• 23 steve macsweeney
        December 1, 2016 at 5:27 pm

        Totally agree, although his open criticism of the Badger cull was an almost whispered 3 minute film ( that’s all I’ve ever seen anyway).

    • 24 Peter Hack
      December 4, 2016 at 8:10 pm

      Ever heard Attenborough say a word on the CAP ? 220,000 air miles for one series, 5 star hotels etc etc…

  15. 25 Peter Robinson
    December 1, 2016 at 3:05 pm

    The BBC generally shies away from any criticism of the bloodbath that passes for upland management and Attenborough is very much their man.

    • 26 steve macsweeney
      December 1, 2016 at 5:32 pm

      You might say the same for Packham Peter,but he is not afraid to say what he thinks.Attenborough is taking care of his bank balance.An utter disgrace when there is not one single British mammal over 4 inches long that is not daily and routinely poisoned, trapped, snared, or shot.
      He should get off his fat well upholstered arse and walk the friggin ‘ walk.

  16. 27 Iain Gibson
    December 1, 2016 at 6:59 pm

    It’s all very well asking high profile conservationists to do their bit, and no-one does it better than Packham. However it requires ordinary people power to make things change, and the level of apathy among everyday birdwatchers and conservationists I find quite depressing, if not scary. There is a degree of pressure on RSPB to come off the fence and be more dynamic in their criticism of hunting and shooting interests, but their approach remains quite insipid, other than when a single species cause is picked up (for a while). I’ve yet to fully understand why their insistence on not being an animal rights body prevents them from raising ethical questions about the way we treat species simply because they’re designated as gamebirds. Or why they don’t regard the perception of selected predator species as “vermin” as an anachronism in the modern world. There is of course the rarely mentioned clause in their “Royal” Charter which prevents them from criticising “legitimate field sports.” Time to ditch the Charter, which is a form of shackles.

    • 28 steve macsweeney
      December 1, 2016 at 10:28 pm

      I agree Ian but no- one listens to the guy in the corner. You and me and thousands like us moan and groan but we don’t have the public’s ear.David Beckham or Ant ‘n Dec would command public attention than we could dream about.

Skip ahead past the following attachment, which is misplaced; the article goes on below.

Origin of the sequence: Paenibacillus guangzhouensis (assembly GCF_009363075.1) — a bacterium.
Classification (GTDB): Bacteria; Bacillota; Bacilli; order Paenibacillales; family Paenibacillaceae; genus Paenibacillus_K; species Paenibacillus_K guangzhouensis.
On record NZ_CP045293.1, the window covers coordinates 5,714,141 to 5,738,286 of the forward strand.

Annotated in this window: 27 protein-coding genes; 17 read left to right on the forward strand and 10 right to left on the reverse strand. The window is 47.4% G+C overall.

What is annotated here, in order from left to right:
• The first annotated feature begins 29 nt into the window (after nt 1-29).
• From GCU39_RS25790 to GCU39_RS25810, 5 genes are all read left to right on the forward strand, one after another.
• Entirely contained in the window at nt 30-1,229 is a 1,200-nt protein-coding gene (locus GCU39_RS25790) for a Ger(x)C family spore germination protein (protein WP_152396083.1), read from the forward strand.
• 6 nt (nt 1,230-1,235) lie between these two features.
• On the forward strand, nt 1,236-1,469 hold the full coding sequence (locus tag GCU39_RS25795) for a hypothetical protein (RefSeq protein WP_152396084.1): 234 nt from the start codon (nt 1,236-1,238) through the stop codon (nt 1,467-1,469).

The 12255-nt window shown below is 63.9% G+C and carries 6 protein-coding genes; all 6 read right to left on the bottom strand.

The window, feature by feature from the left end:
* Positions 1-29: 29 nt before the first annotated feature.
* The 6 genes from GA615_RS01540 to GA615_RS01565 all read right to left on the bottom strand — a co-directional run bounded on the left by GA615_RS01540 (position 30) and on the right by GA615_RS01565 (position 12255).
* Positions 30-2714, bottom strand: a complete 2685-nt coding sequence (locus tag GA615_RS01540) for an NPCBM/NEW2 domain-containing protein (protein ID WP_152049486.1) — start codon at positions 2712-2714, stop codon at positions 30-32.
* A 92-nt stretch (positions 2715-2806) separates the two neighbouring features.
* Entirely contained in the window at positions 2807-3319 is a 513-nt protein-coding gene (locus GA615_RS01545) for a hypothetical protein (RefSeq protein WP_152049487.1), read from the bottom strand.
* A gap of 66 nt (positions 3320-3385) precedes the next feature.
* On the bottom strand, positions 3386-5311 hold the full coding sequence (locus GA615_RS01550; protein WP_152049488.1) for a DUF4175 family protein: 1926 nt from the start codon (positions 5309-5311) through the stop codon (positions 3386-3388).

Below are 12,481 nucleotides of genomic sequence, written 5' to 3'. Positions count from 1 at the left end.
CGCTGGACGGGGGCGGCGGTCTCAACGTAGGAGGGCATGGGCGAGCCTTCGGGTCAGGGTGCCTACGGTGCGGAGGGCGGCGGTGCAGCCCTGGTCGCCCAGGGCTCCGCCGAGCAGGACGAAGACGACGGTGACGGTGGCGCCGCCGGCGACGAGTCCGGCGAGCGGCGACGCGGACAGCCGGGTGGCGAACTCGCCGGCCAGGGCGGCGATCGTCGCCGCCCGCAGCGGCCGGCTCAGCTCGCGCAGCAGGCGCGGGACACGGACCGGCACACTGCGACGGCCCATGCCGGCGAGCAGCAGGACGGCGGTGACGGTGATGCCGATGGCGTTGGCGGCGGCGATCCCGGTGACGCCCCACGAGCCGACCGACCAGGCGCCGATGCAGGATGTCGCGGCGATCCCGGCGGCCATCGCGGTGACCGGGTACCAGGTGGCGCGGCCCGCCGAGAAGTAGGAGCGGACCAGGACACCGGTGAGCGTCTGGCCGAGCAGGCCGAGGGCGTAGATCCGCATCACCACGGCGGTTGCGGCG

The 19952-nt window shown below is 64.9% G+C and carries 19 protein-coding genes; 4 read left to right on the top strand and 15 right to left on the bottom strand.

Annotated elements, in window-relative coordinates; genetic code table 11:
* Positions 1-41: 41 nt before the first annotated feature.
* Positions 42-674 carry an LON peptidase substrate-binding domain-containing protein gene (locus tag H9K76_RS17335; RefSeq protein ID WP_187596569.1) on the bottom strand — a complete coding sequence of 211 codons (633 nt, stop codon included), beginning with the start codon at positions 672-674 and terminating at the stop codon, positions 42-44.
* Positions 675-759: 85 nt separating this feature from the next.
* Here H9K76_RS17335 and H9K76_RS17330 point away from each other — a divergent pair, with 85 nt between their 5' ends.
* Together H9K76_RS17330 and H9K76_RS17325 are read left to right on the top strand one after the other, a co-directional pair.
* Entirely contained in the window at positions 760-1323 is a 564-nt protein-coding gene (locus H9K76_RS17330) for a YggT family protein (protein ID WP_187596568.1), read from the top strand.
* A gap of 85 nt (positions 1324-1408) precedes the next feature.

That’s life, warts and all. We need Attenborough to stir hearts.
      Instead of 130000 pushing to ban grouse shooting you might get half a million.Then you get results. Otherwise it’s the long game…..

      • 29 Marco McGinty
        December 2, 2016 at 1:07 am

        I think the both of you have it correct.

        It does need the RSPB to distance itself from the royal charter and come out fighting against the killing, but it also needs someone with the clout of David Attenborough.

        Chris Packham has been tremendous in his role, but it must also be stressed that he is doing this as an independent, and not as a BBC representative. Indeed, the recent Autumwatch series, with Golden Eagle and Hen Harrier both featured, had ample opportunity to mention the recent persecution incidents of both species, but the BBC, no doubt trying to protect their establishment friends, appear to have ignored the entire issue.

        Now, considering that the BBC has lost more or less it’s entire sporting coverage in recent years, as well as other programme losses, it probably can’t afford to lose the major attraction to its natural history output. If the BBC loses Attenborough, it loses the draw to its natural history coverage, and without natural history, it has very little left.

        So, yes, the RSPB must do more and get its million plus members involved and educated, and Attenborough must come out against this wholesale slaughter in his own country.

        Either that, or we are left with no other option other than to believe that he is perfectly happy to allow the slaughter to continue, as long as there are honours and titles on offer.

        • 30 steve macsweeney
          December 2, 2016 at 8:43 am

          As I said, I keep banging on about this.I am very grateful to read your acknowledgements as it appears that David Attenborough has been enjoying life under the radar for far too long.
          Of course the RSPCA should continue to fight.Royal charters are associated with animal abusers anyway.The beauty of having David Attenborough onside is that any criticism of the ” National Treasure” by the CA et al would be regarded as something akin to blasphemy by his doting public.These organisations would have to choose their words extremely carefully for fear of increased alienation.
          Does anyone have any suggestions of how we can embarrass the great man into climbing over the fence? Can he be petitioned?

        • 31 Iain Gibson
          December 2, 2016 at 10:56 pm

          I don’t disagree with either Marco or Steve; perhaps I should have made it clearer that we need a mass movement of ordinary people to complement or support the high profile advocates like Chris Packham and David Attenborough. Really what concerned me over the past two years was the apathy of the very people who should be angry and supporting Mark Avery’s petition – those among the million RSPB members and local bird clubs, etc., who did not sign, and even those active members of Raptor Study Groups who inexplicably didn’t show at Hen Harrier Day events. However it’s clearly the RSPB who could have made the real difference. I got the distinct impression watching the Westminster Hall debate that the pro-grouse shooting Tory MPs were able to depict the defenders of Hen Harriers as a small minority, and of course they did make frequent reference to how the RSPB ‘supports’ grouse shooting.

  17. 33 Peter Hack
    December 4, 2016 at 8:12 pm

    It would be interesting to press RSPB on how Golden Eagle distribution is affected by this ?